The following is adapted from Ignite Your Career!
You have an offer from a new company. It’s the exciting conclusion to a long, laborious job search. A fresh opportunity, a new company, and hopefully, better compensation. After getting the offer, you’re probably on cloud nine.
But then you remember that it’s not all celebrations—you still need to resign from your current position. For many people, this is something they dread.
Resigning makes people uncomfortable, but it is an important part of the career-building process. Done the right way, it can build your goodwill and keep your options open down the road. Handle it poorly, and you risk burning bridges at your previous employer. You do not want to do this as it’s a smaller world than you think.
But don’t let having to resign sap the joy out of your new opportunity. Here’s a straightforward guide to resigning without damaging your relationship with your current company.
Keep Your Resignation Quiet
Before you start the resignation process, know that once the cat is out of the bag, it isn’t going back in. That’s why I recommend not discussing your resignation with any colleagues before you submit your letter.
The company should be the first to know, out of respect for them. The only exception might be if the new company asks that you provide references, in which case you might have to take one or two people into confidence, because you’re asking them to serve as references.
If you must tell someone, make sure they understand that you’re telling them about your decision in confidence. Then, inform your employer as soon afterwards as is prudent. Usually, this is once your background check and drug screen are completed, and you’ve accepted the new offer. You want to avoid any unnecessary delays during which rumors could circulate.
Submit a Formal Resignation Letter
Regardless of how close or casual you are with your supervisor, you want to submit a formal resignation letter and do things by the book. This letter will serve as a record and the last piece of information in your employment file.
Keep your letter simple, straightforward, brief, and positive. It should be addressed to either your supervisor or human resources. Your resignation letter should have three paragraphs and you need not mention where you are going. Structure it like this:
In the first paragraph, you simply state that with this letter you are tendering your resignation as of today’s date, and your final day will be two weeks later. You put that date in.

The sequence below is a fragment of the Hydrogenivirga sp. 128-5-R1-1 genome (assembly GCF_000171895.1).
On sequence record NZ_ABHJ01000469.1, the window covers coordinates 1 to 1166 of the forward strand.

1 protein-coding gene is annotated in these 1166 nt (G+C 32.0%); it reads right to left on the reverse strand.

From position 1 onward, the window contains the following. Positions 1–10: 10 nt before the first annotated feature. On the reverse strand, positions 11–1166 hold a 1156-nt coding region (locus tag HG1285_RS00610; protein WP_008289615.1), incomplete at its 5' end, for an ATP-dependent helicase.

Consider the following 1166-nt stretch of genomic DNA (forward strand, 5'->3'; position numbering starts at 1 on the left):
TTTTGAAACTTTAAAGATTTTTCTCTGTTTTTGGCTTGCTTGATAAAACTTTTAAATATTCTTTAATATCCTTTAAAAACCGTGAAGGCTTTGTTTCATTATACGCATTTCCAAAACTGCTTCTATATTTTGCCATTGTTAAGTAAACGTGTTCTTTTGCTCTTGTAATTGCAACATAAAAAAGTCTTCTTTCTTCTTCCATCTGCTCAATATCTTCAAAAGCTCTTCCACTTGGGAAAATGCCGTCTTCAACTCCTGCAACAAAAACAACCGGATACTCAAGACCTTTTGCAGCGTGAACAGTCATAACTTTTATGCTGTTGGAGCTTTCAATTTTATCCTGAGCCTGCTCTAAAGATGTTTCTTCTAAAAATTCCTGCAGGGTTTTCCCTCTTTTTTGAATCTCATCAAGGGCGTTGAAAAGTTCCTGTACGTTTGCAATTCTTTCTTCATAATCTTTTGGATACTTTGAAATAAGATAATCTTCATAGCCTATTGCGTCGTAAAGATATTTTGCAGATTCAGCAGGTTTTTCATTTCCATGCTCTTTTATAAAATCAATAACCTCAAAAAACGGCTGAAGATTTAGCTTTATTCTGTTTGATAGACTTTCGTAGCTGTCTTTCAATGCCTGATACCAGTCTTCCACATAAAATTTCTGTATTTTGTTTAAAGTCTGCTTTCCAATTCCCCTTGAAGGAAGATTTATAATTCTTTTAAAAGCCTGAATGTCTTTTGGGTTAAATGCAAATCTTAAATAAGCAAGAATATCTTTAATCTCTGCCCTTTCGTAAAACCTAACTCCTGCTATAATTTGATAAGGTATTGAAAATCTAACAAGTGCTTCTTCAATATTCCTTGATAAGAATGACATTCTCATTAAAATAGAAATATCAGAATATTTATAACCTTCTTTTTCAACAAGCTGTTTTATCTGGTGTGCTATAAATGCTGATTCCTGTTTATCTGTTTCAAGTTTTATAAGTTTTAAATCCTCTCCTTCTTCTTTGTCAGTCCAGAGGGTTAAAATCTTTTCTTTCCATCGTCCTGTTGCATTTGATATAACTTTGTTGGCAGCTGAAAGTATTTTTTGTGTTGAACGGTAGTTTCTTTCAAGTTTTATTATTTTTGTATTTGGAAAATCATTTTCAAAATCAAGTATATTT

In the second paragraph, you say that you want to thank the company and the wonderful people you’ve encountered, learned from, and become friends with, and you hope to maintain these relationships for the long term.
The third paragraph is basically “thank you again for everything.” Then, sign and date it.
Finally, you set up a meeting to hand the letter to your boss or HR. The best way to approach the meeting is to say, “I have exciting and sad news. The sad news is that I’m going to be leaving the company. The exciting news is that I have a new opportunity that fits with my personal and professional needs, and I hope that you are excited for me.”
Counter Offers Rarely Work
After you’ve submitted your resignation letter, it’s possible that your soon-to-be old company will try to make a counter offer. This is never a good idea. If you let them counter offer and you still decide to leave, they will be even more frustrated. You will lose goodwill and they will be left with a bad taste in their mouth, because they went to bat for you and still ended up with nothing.
If you accept their counter offer, whatever motivated you to explore external opportunities likely has not changed. If they offer you a little more money, it might feel good for a short while, but I don’t know anybody who gets their job satisfaction from looking at their paycheck each month.
In addition, you’ve shown your hand interviewing at another company and getting another job. That demonstrates that you’re not loyal to your current organization. When it’s time for promotions or raises, you’re not going to be at the top of management’s list.
Maintain Solid Bridges
There’s never a good reason to burn bridges with past employers, and by following the steps in this article to resign professionally and respectfully, you’ll maintain good relationships. After all, the person you offend when you resign from this company might be the hiring manager in a company you want to join in five years’ time.
By making an effort to keep your resignation quiet until it’s official, writing a formal resignation letter, and respectfully refusing to entertain a counter offer, you can joyfully move on to your next opportunity while still leaving a strong bridge behind you intact.
For more advice on building a successful career, you can find Ignite Your Career! on Amazon.